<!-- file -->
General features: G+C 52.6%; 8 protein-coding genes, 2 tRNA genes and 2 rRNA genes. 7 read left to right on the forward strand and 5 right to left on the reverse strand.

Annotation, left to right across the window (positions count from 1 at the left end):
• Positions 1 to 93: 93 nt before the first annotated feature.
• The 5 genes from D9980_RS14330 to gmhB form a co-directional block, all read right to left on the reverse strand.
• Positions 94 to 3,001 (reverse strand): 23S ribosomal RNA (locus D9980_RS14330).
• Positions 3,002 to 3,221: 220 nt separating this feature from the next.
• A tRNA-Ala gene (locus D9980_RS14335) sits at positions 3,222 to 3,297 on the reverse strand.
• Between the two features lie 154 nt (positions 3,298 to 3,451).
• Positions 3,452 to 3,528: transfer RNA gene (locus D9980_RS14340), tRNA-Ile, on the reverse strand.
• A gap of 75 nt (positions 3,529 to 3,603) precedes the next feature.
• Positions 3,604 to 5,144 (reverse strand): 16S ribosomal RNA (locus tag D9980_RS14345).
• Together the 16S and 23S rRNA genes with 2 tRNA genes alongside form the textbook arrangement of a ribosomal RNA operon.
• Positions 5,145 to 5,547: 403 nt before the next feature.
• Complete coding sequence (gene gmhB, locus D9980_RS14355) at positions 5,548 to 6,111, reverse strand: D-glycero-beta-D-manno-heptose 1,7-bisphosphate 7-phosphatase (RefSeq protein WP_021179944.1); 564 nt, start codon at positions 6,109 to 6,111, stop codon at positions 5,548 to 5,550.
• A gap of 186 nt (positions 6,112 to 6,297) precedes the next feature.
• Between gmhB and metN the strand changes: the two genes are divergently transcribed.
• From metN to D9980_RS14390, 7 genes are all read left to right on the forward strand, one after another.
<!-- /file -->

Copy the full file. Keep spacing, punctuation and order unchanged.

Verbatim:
General features: G+C 52.6%; 8 protein-coding genes, 2 tRNA genes and 2 rRNA genes. 7 read left to right on the forward strand and 5 right to left on the reverse strand.

Annotation, left to right across the window (positions count from 1 at the left end):
• Positions 1 to 93: 93 nt before the first annotated feature.
• The 5 genes from D9980_RS14330 to gmhB form a co-directional block, all read right to left on the reverse strand.
• Positions 94 to 3,001 (reverse strand): 23S ribosomal RNA (locus D9980_RS14330).
• Positions 3,002 to 3,221: 220 nt separating this feature from the next.
• A tRNA-Ala gene (locus D9980_RS14335) sits at positions 3,222 to 3,297 on the reverse strand.
• Between the two features lie 154 nt (positions 3,298 to 3,451).
• Positions 3,452 to 3,528: transfer RNA gene (locus D9980_RS14340), tRNA-Ile, on the reverse strand.
• A gap of 75 nt (positions 3,529 to 3,603) precedes the next feature.
• Positions 3,604 to 5,144 (reverse strand): 16S ribosomal RNA (locus tag D9980_RS14345).
• Together the 16S and 23S rRNA genes with 2 tRNA genes alongside form the textbook arrangement of a ribosomal RNA operon.
• Positions 5,145 to 5,547: 403 nt before the next feature.
• Complete coding sequence (gene gmhB, locus D9980_RS14355) at positions 5,548 to 6,111, reverse strand: D-glycero-beta-D-manno-heptose 1,7-bisphosphate 7-phosphatase (RefSeq protein WP_021179944.1); 564 nt, start codon at positions 6,109 to 6,111, stop codon at positions 5,548 to 5,550.
• A gap of 186 nt (positions 6,112 to 6,297) precedes the next feature.
• Between gmhB and metN the strand changes: the two genes are divergently transcribed.
• From metN to D9980_RS14390, 7 genes are all read left to right on the forward strand, one after another.